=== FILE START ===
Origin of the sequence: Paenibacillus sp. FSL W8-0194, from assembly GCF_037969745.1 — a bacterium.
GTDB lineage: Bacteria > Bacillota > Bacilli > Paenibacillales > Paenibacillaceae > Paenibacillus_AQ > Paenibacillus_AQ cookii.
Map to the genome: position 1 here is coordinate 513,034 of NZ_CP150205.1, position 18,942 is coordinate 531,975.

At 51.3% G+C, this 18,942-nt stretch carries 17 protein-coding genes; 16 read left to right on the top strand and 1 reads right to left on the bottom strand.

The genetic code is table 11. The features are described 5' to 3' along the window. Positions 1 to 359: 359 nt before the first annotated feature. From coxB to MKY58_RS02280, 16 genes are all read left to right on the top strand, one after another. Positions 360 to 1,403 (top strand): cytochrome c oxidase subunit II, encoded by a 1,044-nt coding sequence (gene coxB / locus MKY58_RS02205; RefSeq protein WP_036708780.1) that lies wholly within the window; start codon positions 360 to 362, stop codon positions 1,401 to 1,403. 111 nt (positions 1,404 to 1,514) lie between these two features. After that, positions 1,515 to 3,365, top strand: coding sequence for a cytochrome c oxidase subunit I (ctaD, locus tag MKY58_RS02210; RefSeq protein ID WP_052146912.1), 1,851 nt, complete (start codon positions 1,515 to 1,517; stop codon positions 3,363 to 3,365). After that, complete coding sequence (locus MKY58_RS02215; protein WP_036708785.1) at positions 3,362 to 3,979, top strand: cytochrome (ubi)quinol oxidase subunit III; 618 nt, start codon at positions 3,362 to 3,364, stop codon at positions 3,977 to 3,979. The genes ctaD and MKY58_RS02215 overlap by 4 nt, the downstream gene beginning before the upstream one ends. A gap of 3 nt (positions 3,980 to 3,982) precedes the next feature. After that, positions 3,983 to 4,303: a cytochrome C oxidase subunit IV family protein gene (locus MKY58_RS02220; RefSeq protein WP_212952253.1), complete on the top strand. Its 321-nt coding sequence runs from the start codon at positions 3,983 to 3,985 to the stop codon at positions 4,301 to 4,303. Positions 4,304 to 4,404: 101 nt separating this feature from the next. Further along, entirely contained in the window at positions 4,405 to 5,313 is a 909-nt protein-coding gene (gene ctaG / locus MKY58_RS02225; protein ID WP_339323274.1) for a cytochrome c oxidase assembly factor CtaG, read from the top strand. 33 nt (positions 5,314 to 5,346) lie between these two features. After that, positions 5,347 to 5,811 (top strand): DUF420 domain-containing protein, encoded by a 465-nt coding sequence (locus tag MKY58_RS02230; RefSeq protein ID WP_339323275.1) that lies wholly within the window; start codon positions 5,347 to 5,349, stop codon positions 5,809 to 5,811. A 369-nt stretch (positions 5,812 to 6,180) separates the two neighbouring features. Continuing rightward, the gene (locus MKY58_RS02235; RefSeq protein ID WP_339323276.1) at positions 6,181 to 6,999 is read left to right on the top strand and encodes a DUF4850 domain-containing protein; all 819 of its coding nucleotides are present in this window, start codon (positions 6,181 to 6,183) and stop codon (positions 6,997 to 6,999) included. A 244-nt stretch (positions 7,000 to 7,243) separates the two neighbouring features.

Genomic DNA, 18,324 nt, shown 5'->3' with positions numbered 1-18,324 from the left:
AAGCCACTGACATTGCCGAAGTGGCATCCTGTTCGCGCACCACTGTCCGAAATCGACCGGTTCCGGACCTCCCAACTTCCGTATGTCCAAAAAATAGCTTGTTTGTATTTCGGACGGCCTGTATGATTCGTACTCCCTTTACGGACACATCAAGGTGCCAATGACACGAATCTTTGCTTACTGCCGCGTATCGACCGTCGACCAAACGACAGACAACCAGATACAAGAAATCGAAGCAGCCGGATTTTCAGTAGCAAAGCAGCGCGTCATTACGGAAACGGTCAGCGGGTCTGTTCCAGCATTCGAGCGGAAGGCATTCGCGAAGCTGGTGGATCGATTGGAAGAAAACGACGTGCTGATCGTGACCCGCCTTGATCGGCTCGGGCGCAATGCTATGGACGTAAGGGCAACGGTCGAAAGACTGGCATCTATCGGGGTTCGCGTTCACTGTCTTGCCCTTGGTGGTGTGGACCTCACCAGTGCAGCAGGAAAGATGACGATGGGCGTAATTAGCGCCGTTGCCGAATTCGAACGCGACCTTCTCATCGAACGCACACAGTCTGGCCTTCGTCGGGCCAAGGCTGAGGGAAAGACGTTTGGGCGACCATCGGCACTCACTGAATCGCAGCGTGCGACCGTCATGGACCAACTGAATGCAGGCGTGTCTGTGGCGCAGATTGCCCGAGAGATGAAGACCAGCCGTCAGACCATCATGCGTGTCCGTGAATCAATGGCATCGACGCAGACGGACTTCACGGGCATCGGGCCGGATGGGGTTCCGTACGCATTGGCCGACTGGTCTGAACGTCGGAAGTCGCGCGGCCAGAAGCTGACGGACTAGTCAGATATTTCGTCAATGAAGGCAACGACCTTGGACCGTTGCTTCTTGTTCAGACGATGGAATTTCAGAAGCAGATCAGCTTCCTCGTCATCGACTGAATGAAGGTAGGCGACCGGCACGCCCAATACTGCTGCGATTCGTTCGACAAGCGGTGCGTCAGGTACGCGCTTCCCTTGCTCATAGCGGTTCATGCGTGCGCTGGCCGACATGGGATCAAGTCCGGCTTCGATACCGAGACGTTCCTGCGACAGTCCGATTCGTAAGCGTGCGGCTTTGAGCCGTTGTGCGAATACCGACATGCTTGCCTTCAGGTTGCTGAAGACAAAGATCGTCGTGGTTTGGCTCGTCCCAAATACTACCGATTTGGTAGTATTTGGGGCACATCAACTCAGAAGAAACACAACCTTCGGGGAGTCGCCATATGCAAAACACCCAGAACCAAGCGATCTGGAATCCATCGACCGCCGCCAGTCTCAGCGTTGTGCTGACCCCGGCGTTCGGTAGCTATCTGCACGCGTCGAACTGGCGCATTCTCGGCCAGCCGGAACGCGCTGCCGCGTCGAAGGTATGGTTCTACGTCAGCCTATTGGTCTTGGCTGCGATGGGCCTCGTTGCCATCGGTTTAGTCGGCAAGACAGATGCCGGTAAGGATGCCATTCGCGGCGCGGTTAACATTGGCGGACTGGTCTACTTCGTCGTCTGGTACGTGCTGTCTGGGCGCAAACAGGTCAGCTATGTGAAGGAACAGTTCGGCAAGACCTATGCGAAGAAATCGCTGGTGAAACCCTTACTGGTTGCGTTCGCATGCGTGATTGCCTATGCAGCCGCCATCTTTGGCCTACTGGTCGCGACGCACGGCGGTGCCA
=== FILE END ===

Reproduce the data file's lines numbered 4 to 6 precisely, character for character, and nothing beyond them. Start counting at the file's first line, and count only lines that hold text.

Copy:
At 51.3% G+C, this 18,942-nt stretch carries 17 protein-coding genes; 16 read left to right on the top strand and 1 reads right to left on the bottom strand.

The genetic code is table 11. The features are described 5' to 3' along the window. Positions 1 to 359: 359 nt before the first annotated feature. From coxB to MKY58_RS02280, 16 genes are all read left to right on the top strand, one after another. Positions 360 to 1,403 (top strand): cytochrome c oxidase subunit II, encoded by a 1,044-nt coding sequence (gene coxB / locus MKY58_RS02205; RefSeq protein WP_036708780.1) that lies wholly within the window; start codon positions 360 to 362, stop codon positions 1,401 to 1,403. 111 nt (positions 1,404 to 1,514) lie between these two features. After that, positions 1,515 to 3,365, top strand: coding sequence for a cytochrome c oxidase subunit I (ctaD, locus tag MKY58_RS02210; RefSeq protein ID WP_052146912.1), 1,851 nt, complete (start codon positions 1,515 to 1,517; stop codon positions 3,363 to 3,365). After that, complete coding sequence (locus MKY58_RS02215; protein WP_036708785.1) at positions 3,362 to 3,979, top strand: cytochrome (ubi)quinol oxidase subunit III; 618 nt, start codon at positions 3,362 to 3,364, stop codon at positions 3,977 to 3,979. The genes ctaD and MKY58_RS02215 overlap by 4 nt, the downstream gene beginning before the upstream one ends. A gap of 3 nt (positions 3,980 to 3,982) precedes the next feature. After that, positions 3,983 to 4,303: a cytochrome C oxidase subunit IV family protein gene (locus MKY58_RS02220; RefSeq protein WP_212952253.1), complete on the top strand. Its 321-nt coding sequence runs from the start codon at positions 3,983 to 3,985 to the stop codon at positions 4,301 to 4,303. Positions 4,304 to 4,404: 101 nt separating this feature from the next. Further along, entirely contained in the window at positions 4,405 to 5,313 is a 909-nt protein-coding gene (gene ctaG / locus MKY58_RS02225; protein ID WP_339323274.1) for a cytochrome c oxidase assembly factor CtaG, read from the top strand. 33 nt (positions 5,314 to 5,346) lie between these two features. After that, positions 5,347 to 5,811 (top strand): DUF420 domain-containing protein, encoded by a 465-nt coding sequence (locus tag MKY58_RS02230; RefSeq protein ID WP_339323275.1) that lies wholly within the window; start codon positions 5,347 to 5,349, stop codon positions 5,809 to 5,811. A 369-nt stretch (positions 5,812 to 6,180) separates the two neighbouring features. Continuing rightward, the gene (locus MKY58_RS02235; RefSeq protein ID WP_339323276.1) at positions 6,181 to 6,999 is read left to right on the top strand and encodes a DUF4850 domain-containing protein; all 819 of its coding nucleotides are present in this window, start codon (positions 6,181 to 6,183) and stop codon (positions 6,997 to 6,999) included. A 244-nt stretch (positions 7,000 to 7,243) separates the two neighbouring features.

Genomic DNA, 18,324 nt, shown 5'->3' with positions numbered 1-18,324 from the left: